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On page 20 of "On the Random Character of Fundamental Constant Expansions", Bailey and Crandall gave the rather unusual sum,

$$u_2 = \sum_{n=0}^\infty \frac{1}{5^{5n}}\left(\frac{5}{5n+2}+\frac{1}{5n+3}\right) = \frac{5^2}{2}\ln\left(\frac{781}{256}\left(\frac{57-5\sqrt{5}}{57+5\sqrt{5}} \right)^\sqrt{5} \right) = 2.833601\dots$$

I found its counterpart,

$$u_1 = \sum_{n=0}^\infty \frac{1}{5^{5n}}\left(\frac{5^3}{5n+1}+\frac{1}{5n+4}\right) = \frac{5^3}{2}\ln\left(\frac{781}{256}\left(\frac{57+5\sqrt{5}}{57-5\sqrt{5}} \right)^\sqrt{5} \right) = 125.256703\dots$$

Note that $(57+5\sqrt{5})(57-5\sqrt{5}) = 4(781) = 5^5-1$. This can be generalized though. The case $p=7$ is straightforward, but $p=11$ is a bit tricky. Let,

$$\begin{aligned} v_1 &= \sum_{n=0}^\infty \frac{1}{11^{11n}}\left(\frac{11^9}{11n+1}+\frac{1}{11n+10}\right)\\ v_2 &= \sum_{n=0}^\infty \frac{1}{11^{11n}}\left(\frac{11^7}{11n+2}+\frac{1}{11n+9}\right)\\ v_3 &= \sum_{n=0}^\infty \frac{1}{11^{11n}}\left(\frac{11^5}{11n+3}+\frac{1}{11n+8}\right)\\ v_4 &= \sum_{n=0}^\infty \frac{1}{11^{11n}}\left(\frac{11^3}{11n+4}+\frac{1}{11n+7}\right)\\ v_5 &= \sum_{n=0}^\infty \frac{1}{11^{11n}}\left(\frac{11}{11n+5}+\frac{1}{11n+6}\right) \end{aligned}$$

and define,

$$c_k = -2\cos(2k\,\pi/11)$$

$$d = 11^2+1 = 122$$

then,

$$\begin{aligned} v_1 &= 11^9 \ln\Big((11c_1+d)^{c_1}\,(11c_2+d)^{c_2}\,(11c_3+d)^{c_3}\,(11c_4+d)^{c_4}\,(11c_5+d)^{c_5}\,/10^2 \Big)\\ v_2 &= 11^8 \ln\Big((11c_1+d)^{c_2}\,(11c_2+d)^{c_4}\,(11c_3+d)^{c_5}\,(11c_4+d)^{c_3}\,(11c_5+d)^{c_1}\,/10^2 \Big) \\ v_3 &= 11^7 \ln\Big((11c_1+d)^{c_3}\,(11c_2+d)^{c_5}\,(11c_3+d)^{c_2}\,(11c_4+d)^{c_1}\,(11c_5+d)^{c_4}\,/10^2 \Big) \\ v_4 &= 11^6 \ln\Big((11c_1+d)^{c_4}\,(11c_2+d)^{c_3}\,(11c_3+d)^{c_1}\,(11c_4+d)^{c_5}\,(11c_5+d)^{c_2}\,/10^2 \Big) \\ v_5 &= 11^5 \ln\Big((11c_1+d)^{c_5}\,(11c_2+d)^{c_1}\,(11c_3+d)^{c_4}\,(11c_4+d)^{c_2}\,(11c_5+d)^{c_3}\,/10^2 \Big) \\ \end{aligned}$$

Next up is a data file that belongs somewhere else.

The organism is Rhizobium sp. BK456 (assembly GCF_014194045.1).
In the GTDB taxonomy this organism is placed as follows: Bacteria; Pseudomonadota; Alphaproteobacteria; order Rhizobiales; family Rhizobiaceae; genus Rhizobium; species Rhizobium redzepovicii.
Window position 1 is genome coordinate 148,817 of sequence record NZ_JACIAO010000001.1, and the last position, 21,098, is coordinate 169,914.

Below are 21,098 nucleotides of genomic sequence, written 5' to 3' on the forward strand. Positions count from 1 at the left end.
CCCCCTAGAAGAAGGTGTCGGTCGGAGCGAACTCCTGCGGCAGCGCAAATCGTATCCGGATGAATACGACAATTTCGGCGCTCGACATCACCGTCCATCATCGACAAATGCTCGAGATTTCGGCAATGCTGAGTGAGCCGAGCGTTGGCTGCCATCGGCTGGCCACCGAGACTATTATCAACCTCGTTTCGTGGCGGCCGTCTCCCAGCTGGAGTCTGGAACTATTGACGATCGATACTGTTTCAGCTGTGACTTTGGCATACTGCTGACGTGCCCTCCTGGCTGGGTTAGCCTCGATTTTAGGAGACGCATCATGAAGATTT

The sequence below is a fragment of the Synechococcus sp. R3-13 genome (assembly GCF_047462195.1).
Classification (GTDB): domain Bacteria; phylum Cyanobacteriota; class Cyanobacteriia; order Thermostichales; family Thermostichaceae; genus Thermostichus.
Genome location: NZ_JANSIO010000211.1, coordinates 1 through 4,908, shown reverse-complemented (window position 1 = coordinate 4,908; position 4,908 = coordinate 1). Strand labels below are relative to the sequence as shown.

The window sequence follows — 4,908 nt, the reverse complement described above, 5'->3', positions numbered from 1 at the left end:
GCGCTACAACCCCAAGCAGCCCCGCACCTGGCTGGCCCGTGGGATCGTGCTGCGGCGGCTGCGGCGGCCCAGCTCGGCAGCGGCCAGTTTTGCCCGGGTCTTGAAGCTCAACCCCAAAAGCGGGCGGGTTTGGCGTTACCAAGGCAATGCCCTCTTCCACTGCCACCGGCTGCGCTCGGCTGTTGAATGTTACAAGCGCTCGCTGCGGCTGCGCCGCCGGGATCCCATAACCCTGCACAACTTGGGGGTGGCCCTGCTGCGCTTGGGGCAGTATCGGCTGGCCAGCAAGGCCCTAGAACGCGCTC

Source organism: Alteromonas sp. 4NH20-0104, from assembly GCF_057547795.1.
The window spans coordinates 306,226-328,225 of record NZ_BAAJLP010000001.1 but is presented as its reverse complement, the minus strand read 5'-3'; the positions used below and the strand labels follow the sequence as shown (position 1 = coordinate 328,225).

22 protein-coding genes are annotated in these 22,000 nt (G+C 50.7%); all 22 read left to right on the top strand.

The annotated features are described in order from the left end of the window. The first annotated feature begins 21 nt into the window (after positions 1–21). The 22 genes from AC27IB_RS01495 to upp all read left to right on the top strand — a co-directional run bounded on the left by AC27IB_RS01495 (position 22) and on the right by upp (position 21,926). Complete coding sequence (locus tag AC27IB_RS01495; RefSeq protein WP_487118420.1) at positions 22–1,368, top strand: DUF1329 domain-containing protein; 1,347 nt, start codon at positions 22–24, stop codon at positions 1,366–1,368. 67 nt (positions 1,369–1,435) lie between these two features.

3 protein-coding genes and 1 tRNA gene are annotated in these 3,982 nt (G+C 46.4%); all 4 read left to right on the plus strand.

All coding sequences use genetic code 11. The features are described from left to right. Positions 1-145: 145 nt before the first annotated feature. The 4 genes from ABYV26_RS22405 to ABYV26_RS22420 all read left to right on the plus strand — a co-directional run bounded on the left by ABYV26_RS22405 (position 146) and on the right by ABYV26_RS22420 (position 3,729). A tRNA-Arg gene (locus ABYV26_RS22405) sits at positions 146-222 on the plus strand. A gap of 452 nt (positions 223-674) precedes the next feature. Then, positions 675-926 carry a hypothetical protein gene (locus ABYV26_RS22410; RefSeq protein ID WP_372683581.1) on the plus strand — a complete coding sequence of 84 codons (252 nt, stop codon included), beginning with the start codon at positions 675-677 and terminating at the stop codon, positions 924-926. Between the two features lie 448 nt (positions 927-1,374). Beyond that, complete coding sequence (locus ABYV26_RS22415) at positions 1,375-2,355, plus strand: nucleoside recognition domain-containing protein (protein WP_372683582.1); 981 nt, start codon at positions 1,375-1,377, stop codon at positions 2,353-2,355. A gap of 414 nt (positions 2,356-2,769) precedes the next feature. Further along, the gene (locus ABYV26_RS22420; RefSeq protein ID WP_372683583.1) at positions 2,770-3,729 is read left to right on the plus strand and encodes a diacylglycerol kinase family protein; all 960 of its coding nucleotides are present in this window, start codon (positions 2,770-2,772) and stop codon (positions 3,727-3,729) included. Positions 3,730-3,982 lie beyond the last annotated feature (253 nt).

For clarity, the exponent $c_k$ have subscripts,

$$\begin{aligned} u_1 &= 1,2,3,4,5\\ u_2 &= 2,4,5,3,1\\ u_3 &= 3,5,2,1,4\\ u_4 &= 4,3,1,5,2\\ u_5 &= 5,1,4,2,3\\ \end{aligned}$$

Question: What is the formula for the sequence of exponent subscripts? (I noticed it is a Latin square, but how do you generate it?)

P.S. The case $p=13$ is analogous, and uses $d_{13} = 13^2+1 = 170$.

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I was going to email Richard Crandall (the co-author of the paper cited) but found out from wikipedia that he died Dec 2012. :( –  Tito Piezas III Sep 2 '13 at 1:40

1 Answer 1

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This is a late answer, but I hope it helps. In page 20 of the link, there's a formula $$\sum_{n=0}^\infty\frac1{b^n(dn+c)}=-\frac1db^{c/d}\sum_{a=0}^{d-1}e^{-2\pi iac/d}\log\left(1-\frac{e^{2\pi ia/d}}{b^{1/d}}\right)$$which can be proved by the talor expansion of $-\log(1-x)$. From this we have \begin{align}v_k&=\sum_{n=0}^\infty\frac{1}{p^{pn}}\left(\frac{p^{p-2k}}{pn+k}+\frac{1}{pn+p-k}\right)\\&=-p^{p-k-1}\sum_{a=0}^{p-1}(e^{-2\pi iak/p}+e^{2\pi iak/p})\log\left(1-\frac{e^{e\pi ia/p}}{p}\right)\\&=-p^{p-k-1}\sum_{a=0}^{p-1}\cos\frac{2\pi ka}{p}\log\left(p^2+1-2p\cos\frac{2\pi a}{p}\right)\\&=-p^{p-k-1}\left(\sum_{a=1}^{(p-1)/2}2\cos\frac{2\pi ka}{p}\log\left(p^2+1-2p\cos\frac{2\pi a}{p}\right)+\log(p-1)^2\right)\end{align} Let $c_k=-2\cos(2k\pi/p)$, $d=p^2+1$. Then the above can be expressed as $$v_k=p^{p-k-1}\log\left(\frac{1}{(p-1)^2}\prod_{a=1}^{(p-1)/2}(pc_a+d)^{c_{ka}}\right)$$ So the subscripts are all $ka$. Let $p=11$. Then $$v_1=1,2,3,4,5\\v_2=2,4,6,8,10\\v_3=3,6,9,12,15\\v_4=4,8,12,16,20\\v_5=5,10,15,20,25$$ Notice that $c_k=c_{p-k}=c_{p+k}$. The above can be transformed as $$v_1=1,2,3,4,5\\v_2=2,4,5,3,1\\v_3=3,5,2,1,4\\v_4=4,3,1,5,2\\v_5=5,1,4,2,3$$The fact that they form a Latin square follows from the fact that the $ka$ s are all different by modulo $p$.

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